LONDON TRAVELOGUE

12 days in London, and £1000 to cover airfare, accommodation, food, transport, and (oh god) shopping. It seemed like an insurmountable task at the time, but my bank account and I are back in one piece – we lived and are here to tell the tale.

If you’ve never stepped foot into Europe before, £1000 might sound like a lot of money. And I’m not denying that it is. But that’s also SGD2000 to cover a hefty flight ticket to another continent, plus lodging and living expenses in one of the most expensive cities in the world. And when you’re a complete shopping nut like myself, Primark alone isn’t going to save your wallet.

So how did I do it? Here’s a friendly listicle. (Mind you, some of these tips I’m not entirely proud of…)

Book early on Expedia

londonPhoto from alternatifecs.com

Obviously, flights to the UK are expensive. And so the only way to go is to embrace your innate kiasu auntie and check flights consistently. Using third party comparison bookers really helps save time and effort – Skyscanner and Kayak are great but they aren’t tailored to Singapore users so I find that the prices displayed are a little iffy. I recommend Expedia simply because

1) They’re transparent – the final price you see on the website is what you get; no hidden additional costs like a lot of other booking sites

2) The Best Price Guarantee – if you find a better deal elsewhere (but mind you, it has to match exactly), Expedia reimburses you the difference

Really, there’s no other way to go. And it always helps to book early. Thanks to seasonal promotions, you can bag some great deals on economy flights to London, Paris, and many other destinations. I booked 3 months in advance and got a non-stop flight (Singapore Airlines, no less) for S$1100, 1% Cashback from ShopBack included. *happy dance*

Tip: Book on magical Tuesdays. It’s a tried and tested internationally known fact that prices are lower then.

Damage so far: S$1100

Bunk with friends

This might seem like cheating, but the cheapest accommodation is… free accommodation. Since my intention of flying to London was to visit friends studying in universities there, I had a list of very kind offers to host me. Of course, I didn’t want to impose on anyone, so whenever I stayed with someone it was only for a few nights at each time. If you’re able to do the same, be gracious! And the occasional appreciative dinner treat will help to make up for things too.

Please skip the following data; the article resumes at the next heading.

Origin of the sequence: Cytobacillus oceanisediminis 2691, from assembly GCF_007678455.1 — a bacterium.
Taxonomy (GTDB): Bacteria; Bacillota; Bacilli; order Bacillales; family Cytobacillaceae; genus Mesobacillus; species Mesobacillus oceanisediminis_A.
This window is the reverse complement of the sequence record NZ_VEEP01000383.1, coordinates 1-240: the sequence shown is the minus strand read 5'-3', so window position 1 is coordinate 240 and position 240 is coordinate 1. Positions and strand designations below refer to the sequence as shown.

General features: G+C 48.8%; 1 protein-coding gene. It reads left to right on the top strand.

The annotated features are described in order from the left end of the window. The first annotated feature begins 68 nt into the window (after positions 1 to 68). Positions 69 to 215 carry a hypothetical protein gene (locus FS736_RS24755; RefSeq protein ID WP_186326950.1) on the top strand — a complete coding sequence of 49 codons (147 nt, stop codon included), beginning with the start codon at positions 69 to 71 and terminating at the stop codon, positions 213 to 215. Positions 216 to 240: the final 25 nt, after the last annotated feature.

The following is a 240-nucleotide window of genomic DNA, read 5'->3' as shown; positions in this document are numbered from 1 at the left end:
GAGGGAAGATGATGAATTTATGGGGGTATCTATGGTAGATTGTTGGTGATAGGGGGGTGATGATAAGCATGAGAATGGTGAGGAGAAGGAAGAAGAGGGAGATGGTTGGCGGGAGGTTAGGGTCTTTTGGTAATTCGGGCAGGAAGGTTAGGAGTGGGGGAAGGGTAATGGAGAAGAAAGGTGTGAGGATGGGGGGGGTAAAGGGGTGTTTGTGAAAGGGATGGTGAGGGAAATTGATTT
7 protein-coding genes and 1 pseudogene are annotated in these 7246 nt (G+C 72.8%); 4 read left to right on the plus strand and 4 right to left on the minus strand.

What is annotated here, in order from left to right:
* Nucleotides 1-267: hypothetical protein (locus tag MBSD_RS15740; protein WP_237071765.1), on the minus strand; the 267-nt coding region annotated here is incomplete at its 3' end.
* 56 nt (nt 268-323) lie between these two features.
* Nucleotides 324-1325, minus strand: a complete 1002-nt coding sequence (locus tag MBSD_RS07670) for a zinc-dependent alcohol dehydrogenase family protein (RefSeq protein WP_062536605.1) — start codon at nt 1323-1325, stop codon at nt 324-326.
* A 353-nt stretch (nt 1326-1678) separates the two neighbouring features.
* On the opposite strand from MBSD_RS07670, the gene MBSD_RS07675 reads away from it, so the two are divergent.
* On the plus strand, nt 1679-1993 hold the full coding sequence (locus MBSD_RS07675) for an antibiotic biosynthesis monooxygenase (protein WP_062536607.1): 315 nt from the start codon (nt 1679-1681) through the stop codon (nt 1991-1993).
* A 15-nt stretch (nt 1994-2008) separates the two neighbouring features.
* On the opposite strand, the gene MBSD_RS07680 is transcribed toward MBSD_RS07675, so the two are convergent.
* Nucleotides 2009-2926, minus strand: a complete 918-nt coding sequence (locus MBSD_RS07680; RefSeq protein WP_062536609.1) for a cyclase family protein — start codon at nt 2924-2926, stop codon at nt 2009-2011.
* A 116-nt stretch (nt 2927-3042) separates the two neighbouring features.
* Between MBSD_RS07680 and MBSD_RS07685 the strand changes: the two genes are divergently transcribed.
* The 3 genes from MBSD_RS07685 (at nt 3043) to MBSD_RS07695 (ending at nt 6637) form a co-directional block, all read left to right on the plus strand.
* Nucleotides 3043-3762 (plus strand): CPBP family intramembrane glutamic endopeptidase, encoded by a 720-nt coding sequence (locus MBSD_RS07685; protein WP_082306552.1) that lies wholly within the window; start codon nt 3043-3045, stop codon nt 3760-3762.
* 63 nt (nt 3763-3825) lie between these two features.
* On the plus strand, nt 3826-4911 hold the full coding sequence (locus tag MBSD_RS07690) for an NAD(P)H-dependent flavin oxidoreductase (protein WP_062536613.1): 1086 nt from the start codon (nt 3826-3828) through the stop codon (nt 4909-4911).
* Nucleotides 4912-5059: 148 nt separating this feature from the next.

Damage so far:  S$1100 + S$0 (woohoo)  = S$1100

Get an Oyster Card

london5

The adorably-named Oyster Card is basically your EZ-link to London. As much as London is a very walkable city, there will come the time when you need to catch the Tube to somewhere a little further out. The Oyster can be used on all forms of transport within London – the Tube, London Overground, DLR, and yes, even the famous red double-decker buses. It’s a handy way to travel around simply because it’s cashless, and it does save you quite a bit compared to if you paid for paper tickets. Top up works the same way as an EZ-link, and you can pay as you go or load in a lump sum at one shot.

If you’re there on holiday there’s no need for a Student Oyster; an adult card is sufficient. £20 (S$40) saw me through my 12 days, and in all honesty taking the Tube can feel pretty therapeutic and fun – when it’s not peak hour, of course. Plus point: You can eat or drink on transport in London, which is a godsend if you’re short on time.

Damage so far: S$1100 + S$40 = S$1140

Low-maintenance dining at Tesco and Marks & Spencer

Food in London is notoriously expensive, but it’s all about knowing how to prioritise your meals. When I wasn’t splashing out on The Breakfast Club or Burger and Lobster, I ate within an extreme budget. Do as the locals do – or at least the poor University students – and get takeaway meals at Tesco. Affectionately termed ‘Meal Deals’, the proposed set includes a sandwich, a drink, and a packet of chips or an apple, for just £3 (S$6).